It is important to understand that iteration of sub-structures is done by the outer-most original loop as if it were a single flat structure, rather than a recursive one.

This is also true when sending data or exceptions into a generator. They are passed directly onto the sub-structure as if it were being controlled directly by the call.

This is done using the yield from <expression> syntax, like so:

function hello() {
     yield "Hello";
     yield " ";
     yield "World!";

     yield from goodbye();
}

function goodbye() {
     yield "Goodbye";
     yield " ";
     yield "Moon!";
}

$gen = hello();
foreach ($gen as $value) {
     echo $value;
}

On each iteration, this will output:

  1. “Hello”
  2. ” ”
  3. “World!”
  4. “Goodbye”
  5. ” ”
  6. “Moon!”

One other caveat worth mentioning is that because the sub-structure can yield it’s own keys, it is entirely possibly that the same key will be returned for multiple iterations — it is your responsibility to avoid that, if it matters to you.

Engine Exceptions

Handling of fatal and catchable fatal errors has traditionally been impossible, or at least difficult, in PHP. But with the addition of Engine Exceptions, many of these errors will now throw exceptions instead.

Now, when a fatal or catchable fatal error occurs, it will throw an exception, allowing you to handle it gracefully. If you do not handle it at all, it will result in a traditional fatal error as an uncaught exception.

These exceptions are \EngineException objects, and unlike all userland exceptions, do not extend the base \Exception class. This is to ensure that existing code that catches the \Exception class does not start catching fatal errors moving forward. It thus maintains backwards compatibility.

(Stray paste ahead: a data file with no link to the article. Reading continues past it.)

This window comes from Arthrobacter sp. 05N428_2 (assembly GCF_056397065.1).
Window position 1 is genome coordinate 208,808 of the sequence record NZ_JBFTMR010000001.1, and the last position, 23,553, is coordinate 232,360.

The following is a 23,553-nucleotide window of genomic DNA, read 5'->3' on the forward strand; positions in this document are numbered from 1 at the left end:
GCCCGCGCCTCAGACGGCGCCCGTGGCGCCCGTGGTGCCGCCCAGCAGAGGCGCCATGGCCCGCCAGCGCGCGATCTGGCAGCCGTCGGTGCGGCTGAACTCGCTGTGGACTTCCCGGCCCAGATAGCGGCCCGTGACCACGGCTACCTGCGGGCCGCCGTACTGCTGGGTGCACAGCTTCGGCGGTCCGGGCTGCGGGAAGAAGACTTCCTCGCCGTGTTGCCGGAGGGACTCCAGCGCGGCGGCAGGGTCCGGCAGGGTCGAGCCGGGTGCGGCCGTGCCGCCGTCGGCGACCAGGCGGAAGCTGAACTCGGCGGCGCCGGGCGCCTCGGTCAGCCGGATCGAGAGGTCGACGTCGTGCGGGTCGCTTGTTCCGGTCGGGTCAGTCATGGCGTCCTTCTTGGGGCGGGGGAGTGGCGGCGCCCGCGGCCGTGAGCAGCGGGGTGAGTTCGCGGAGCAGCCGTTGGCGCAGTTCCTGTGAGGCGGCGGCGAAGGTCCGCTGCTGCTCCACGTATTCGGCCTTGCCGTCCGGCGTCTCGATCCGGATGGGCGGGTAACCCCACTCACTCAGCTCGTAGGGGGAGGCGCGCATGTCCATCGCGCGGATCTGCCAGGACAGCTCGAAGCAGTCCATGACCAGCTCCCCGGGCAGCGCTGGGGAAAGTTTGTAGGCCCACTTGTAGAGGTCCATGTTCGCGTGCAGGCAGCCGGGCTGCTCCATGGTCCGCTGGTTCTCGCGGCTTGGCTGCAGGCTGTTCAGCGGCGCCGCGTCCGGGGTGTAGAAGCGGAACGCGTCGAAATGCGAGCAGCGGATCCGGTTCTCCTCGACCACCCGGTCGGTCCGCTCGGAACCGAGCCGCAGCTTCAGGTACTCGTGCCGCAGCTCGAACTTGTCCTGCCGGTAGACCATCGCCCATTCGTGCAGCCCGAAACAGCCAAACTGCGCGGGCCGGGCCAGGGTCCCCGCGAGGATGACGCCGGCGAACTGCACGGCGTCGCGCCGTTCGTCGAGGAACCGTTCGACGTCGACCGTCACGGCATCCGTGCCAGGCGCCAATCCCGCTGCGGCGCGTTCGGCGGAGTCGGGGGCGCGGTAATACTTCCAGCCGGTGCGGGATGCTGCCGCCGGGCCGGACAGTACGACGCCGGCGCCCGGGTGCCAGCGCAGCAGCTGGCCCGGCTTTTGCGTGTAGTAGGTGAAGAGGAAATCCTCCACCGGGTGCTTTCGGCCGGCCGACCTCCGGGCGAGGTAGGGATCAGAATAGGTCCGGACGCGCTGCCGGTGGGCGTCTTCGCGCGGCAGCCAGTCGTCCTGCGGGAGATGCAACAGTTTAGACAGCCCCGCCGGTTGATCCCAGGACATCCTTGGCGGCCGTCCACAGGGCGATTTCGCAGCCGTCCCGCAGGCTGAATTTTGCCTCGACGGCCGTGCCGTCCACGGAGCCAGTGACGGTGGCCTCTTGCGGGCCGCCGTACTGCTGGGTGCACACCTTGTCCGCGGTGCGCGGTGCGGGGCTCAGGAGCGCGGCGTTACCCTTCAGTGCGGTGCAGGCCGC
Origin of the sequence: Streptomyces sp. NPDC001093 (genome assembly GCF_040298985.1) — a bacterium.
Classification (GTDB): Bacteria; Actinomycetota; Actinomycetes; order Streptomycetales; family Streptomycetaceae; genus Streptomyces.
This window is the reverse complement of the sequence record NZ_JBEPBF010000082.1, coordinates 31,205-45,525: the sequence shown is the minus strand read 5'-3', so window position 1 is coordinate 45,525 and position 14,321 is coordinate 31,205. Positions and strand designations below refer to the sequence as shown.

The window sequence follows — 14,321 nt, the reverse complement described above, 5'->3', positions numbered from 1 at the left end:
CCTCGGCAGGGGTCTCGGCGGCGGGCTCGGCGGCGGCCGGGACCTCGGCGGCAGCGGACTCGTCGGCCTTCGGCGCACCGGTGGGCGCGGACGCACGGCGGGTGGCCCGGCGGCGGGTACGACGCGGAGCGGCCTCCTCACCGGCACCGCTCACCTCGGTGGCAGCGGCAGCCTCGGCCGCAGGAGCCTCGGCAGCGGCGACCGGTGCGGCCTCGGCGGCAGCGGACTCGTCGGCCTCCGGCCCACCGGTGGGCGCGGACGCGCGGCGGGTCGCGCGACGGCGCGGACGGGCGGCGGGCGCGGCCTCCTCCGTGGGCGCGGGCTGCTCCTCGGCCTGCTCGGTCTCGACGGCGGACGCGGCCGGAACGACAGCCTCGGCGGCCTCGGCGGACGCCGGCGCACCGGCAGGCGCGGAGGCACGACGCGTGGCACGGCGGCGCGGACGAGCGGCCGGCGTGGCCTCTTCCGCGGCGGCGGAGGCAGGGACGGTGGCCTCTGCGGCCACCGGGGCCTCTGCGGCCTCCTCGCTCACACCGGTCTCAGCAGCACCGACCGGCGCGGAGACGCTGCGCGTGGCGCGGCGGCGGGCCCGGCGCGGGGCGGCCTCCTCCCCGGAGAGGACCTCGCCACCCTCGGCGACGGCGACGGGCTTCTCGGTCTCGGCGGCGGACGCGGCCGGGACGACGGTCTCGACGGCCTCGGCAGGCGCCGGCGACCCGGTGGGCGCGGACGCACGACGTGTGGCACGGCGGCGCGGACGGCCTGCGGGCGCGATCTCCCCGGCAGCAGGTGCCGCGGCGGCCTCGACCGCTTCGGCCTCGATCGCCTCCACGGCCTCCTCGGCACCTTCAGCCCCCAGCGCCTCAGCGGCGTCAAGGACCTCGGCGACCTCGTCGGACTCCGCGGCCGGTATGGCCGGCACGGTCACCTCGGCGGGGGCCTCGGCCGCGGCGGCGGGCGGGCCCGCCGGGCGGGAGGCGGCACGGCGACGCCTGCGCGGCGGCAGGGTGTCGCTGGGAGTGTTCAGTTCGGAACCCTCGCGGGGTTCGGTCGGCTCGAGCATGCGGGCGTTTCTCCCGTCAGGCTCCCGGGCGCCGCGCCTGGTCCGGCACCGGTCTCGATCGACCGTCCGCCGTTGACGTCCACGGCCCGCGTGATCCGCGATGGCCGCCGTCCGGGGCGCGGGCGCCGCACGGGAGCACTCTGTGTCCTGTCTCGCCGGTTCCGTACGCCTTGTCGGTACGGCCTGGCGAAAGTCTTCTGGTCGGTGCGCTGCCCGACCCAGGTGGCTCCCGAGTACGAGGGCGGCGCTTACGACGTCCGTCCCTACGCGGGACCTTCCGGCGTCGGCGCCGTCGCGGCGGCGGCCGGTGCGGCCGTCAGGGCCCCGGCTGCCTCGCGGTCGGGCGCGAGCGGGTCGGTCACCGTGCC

In the future, if you wish to catch both traditional exceptions and engine exceptions, you will need to catch their new shared parent class, \BaseException.

Additionally, parse errors in eval()’ed code will throw a \ParseException, while type mismatches will throw a \TypeException.

Here’s an example:

try {
    nonExistentFunction();
} catch (\EngineException $e) {
     var_dump($e);
}

object(EngineException)#1 (7) {
  ["message":protected]=>
  string(32) "Call to undefined function nonExistantFunction()"
  ["string":"BaseException":private]=>
  string(0) ""
  ["code":protected]=>
  int(1)
  ["file":protected]=>
  string(17) "engine-exceptions.php"
  ["line":protected]=>
  int(1)
  ["trace":"BaseException":private]=>
  array(0) {
  }
  ["previous":"BaseException":private]=>
  NULL
}

Coming Soon!

PHP 7.0.0 is only eight months away, making it quite possibly the quickest major version in PHP’s history. While it’s still alpha quality, PHP 7 is shaping up really nicely.

And you can help make it better.

Test Your Code

Grab Rasmus’s PHP 7 vagrant box and start running your test suites, or performing your regular QA. Report bugs to the project, and try again regularly.

Help GoPHP7-ext

One of the major hurdles for PHP 7 is ensuring that all extensions are updated to work with the new Zend Engine 3.

If you use an extension that isn’t well known, and doesn’t get much love from it’s maintainers – or if you have your own extensions – check out the GoPHP7-ext project and get involved in making sure that everything is ready to go on day one.

Write Documentation

Every new feature in PHP 7 has an RFC. They can all be found on the PHP.net wiki and are a good starting point for writing new documentation. You can do that online in a GUI environment, including commiting (if you have karma) or by submitting patches for review.

In Summary

PHP 7 is going to be great!

Go test your applications. Help migrate extensions.

P.S. Are you already playing around with PHP 7? How do you feel about the new features? Is there anything you disagree with, or that you wish had made it in that didn’t? When do you think you’ll be making the switch? Let us know your thoughts!

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Davey Shafik